A case-control study of GST polymorphisms and arsenic related skin lesions

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    BACKGROUND: Polymorphisms in GSTT1, GSTM1 and GSTP1 impact detoxification of carcinogens by GSTs and have been reported to increase susceptibility to environmentally related health outcomes. Individual factors in arsenic biotransformation may influence disease susceptibility. GST activity is involved in the metabolism of endogenous and exogenous compounds, including catalyzing the formation of arsenic-GSH conjugates. METHODS: We investigated whether polymorphisms in GSTT1, GSTP1 and GSTM1 were associated with risk of skin lesions and whether these polymorphisms modify the relationship between drinking water arsenic exposure and skin lesions in a case control study of 1200 subjects frequency matched on age and gender in community clinics in Pabna, Bangladesh in 2001–2002. RESULTS AND DISCUSSION: GSTT1 homozygous wildtype status was associated with increased odds of skin lesions compared to the null status (OR1.56 95% CI 1.10–2.19). The GSTP1 GG polymorphism was associated with greater odds of skin lesions compared to GSTP1 AA, (OR 1.86 (95%CI 1.15–3.00). No evidence of effect modification by GSTT1, GSTM1 or GSTP1 polymorphisms on the association between arsenic exposure and skin lesions was detected. CONCLUSION: GSTT1 wildtype and GSTP1 GG are associated with increased risk of skin lesions

    Predominance and mineral stability diagrams revisited

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    Predominance and mineral stability diagrams are most useful if they are based on a full chemical speciation. The diagrams can then include a wide range of reactions of importance in environmental chemistry including adsorption and ion exchange reactions. They can also take into account the possible interactions between a large number of components and are able to model changes at a fixed total concentration of each component rather than under the commonly used but less realistic assumption of a fixed activity. A “hunt-and-track” algorithm is described that enables predominance and mineral stability diagrams to be constructed using any general-purpose speciation program. Examples are given using PHREEQC and Orchestra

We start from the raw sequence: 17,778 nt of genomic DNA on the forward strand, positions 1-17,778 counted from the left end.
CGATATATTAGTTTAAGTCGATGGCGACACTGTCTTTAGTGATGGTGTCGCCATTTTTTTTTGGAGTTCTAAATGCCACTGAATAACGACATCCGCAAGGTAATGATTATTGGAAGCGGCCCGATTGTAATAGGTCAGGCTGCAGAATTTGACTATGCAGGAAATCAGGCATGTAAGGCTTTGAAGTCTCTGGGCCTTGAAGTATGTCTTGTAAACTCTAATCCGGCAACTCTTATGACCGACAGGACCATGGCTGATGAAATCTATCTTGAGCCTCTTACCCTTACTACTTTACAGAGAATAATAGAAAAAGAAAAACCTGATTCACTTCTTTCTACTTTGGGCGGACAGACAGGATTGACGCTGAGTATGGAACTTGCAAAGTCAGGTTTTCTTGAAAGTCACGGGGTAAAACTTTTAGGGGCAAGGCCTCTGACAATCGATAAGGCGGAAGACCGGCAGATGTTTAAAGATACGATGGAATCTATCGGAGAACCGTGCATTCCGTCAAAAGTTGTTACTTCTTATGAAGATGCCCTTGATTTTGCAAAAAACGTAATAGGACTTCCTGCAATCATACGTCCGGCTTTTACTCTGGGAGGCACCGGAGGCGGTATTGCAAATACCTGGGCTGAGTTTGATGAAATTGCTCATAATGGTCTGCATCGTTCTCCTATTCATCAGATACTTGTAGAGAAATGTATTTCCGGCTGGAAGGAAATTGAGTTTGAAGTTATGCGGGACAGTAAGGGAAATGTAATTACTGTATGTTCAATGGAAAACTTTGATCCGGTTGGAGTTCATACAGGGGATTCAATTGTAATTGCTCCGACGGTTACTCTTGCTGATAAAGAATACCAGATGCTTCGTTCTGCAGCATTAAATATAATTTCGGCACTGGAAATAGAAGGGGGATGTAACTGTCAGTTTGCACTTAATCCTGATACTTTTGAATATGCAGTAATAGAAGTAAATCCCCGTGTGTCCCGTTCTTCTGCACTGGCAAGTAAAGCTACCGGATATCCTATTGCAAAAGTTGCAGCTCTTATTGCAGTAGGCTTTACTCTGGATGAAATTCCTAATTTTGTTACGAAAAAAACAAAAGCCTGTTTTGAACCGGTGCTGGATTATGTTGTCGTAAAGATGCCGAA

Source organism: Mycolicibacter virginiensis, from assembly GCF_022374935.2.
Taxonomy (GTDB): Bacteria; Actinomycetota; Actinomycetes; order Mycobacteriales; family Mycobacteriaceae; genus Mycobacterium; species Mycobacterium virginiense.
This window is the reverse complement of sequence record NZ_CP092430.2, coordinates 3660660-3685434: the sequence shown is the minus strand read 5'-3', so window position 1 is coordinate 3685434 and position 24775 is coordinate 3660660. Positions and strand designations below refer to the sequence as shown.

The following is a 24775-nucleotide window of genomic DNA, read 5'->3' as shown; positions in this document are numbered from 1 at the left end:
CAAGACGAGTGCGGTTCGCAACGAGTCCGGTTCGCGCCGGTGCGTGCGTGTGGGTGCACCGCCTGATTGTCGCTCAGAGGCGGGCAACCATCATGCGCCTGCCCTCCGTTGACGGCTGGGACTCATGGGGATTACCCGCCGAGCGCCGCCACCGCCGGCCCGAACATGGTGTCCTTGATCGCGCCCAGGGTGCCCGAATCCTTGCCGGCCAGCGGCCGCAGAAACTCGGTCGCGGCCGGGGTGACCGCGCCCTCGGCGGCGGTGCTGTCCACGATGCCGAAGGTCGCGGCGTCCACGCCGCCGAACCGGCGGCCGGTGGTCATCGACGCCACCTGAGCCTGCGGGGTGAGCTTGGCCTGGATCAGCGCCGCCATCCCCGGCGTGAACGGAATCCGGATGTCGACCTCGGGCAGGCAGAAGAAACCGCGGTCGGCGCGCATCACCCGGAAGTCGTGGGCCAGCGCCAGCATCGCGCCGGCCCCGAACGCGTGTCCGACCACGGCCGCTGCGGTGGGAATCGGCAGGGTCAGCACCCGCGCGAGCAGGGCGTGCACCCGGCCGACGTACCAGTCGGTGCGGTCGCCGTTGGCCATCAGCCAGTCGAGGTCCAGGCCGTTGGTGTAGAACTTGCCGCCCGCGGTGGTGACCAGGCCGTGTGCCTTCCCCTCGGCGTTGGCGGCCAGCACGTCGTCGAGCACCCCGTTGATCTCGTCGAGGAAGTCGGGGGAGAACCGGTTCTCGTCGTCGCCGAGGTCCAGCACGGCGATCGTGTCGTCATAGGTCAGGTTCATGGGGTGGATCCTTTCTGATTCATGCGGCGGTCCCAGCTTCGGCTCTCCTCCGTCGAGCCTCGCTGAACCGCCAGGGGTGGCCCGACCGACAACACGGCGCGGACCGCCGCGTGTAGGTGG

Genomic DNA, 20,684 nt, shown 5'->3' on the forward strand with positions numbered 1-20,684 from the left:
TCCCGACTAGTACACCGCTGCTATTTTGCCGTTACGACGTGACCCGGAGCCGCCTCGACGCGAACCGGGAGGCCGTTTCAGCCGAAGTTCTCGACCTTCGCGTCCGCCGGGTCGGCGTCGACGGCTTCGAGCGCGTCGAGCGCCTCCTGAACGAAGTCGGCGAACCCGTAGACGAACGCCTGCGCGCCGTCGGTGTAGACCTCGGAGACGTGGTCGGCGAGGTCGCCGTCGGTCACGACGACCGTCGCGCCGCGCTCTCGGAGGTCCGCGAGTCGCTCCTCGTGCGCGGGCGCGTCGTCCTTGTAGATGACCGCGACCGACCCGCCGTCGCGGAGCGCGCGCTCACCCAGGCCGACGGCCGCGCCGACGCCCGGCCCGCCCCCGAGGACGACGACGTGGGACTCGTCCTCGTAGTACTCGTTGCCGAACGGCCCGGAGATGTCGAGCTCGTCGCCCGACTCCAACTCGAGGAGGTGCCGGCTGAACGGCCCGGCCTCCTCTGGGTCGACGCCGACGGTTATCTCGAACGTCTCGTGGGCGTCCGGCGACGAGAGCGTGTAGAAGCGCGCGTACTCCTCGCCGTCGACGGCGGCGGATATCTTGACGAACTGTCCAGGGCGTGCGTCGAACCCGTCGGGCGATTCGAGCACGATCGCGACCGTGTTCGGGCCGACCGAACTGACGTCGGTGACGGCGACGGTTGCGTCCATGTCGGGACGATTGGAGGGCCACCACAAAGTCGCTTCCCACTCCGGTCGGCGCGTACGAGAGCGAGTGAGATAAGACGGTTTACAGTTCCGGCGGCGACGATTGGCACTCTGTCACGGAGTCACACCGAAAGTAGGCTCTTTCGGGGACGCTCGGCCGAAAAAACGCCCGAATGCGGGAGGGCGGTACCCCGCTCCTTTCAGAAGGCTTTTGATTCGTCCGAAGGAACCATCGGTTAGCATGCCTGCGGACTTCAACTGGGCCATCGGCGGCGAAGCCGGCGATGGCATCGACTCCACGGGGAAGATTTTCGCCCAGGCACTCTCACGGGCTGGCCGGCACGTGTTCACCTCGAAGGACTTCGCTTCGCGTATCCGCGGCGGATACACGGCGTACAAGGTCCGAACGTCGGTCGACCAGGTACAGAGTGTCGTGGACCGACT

Unsaturated zone pore water chemistry and the edge effect in a beech forest in Southern England

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    Twenty one pore water chemistry profiles were obtained for a range of inorganic solutes from the Chalk unsaturated zone in or adjacent to Black Wood, a 2.4 km2 mature beech wood in southern England. The depth sampled was normally 10 m, but some boreholes were shallower and one was deeper (30 m). Towards the centre of the wood, average pore water concentrations were : Cl (17-25 mg l-1), SO4 (20-40 mg l-1) and NO3-N (5-10 mg l-1). In small clearings within the wood, concentrations of Cl (12-20 mg l-1) and SO4 (27-36 mg l-1) were somewhat lower but the average concentration of nitrate-N was higher (16 mg l-1). Pore water chloride and nitrate concentrations under a small area of ash were lower than under the beech. There was a significant increase in the concentration of a number of solutes, especially Cl, Na, Mg and SO4, close to the exposed western edge of Black Wood. This 'edge effect' decreased exponentially with a half distance of about 9 m. The effect was less consistent at the more sheltered eastern edge. Average pore water concentrations of up to 310 mg l-1 Cl and 312 mg l-1 SO4 were found at the western edge. Paradoxically, close to the western edge pore water nitrate concentrations were often very low, frequently less than I mg l-1 NO3-N. Using the parameters derived from a simple exponential model of the Black Wood data, calculations suggested that the edge effect would lead to significantly enhanced Cl and SO4 pore water concentrations in forests of a few hectares, a size typical of many of those currently being planted. The consistently lower moisture content of the Chalk close to the forest edges suggested that groundwater recharge may have been lower there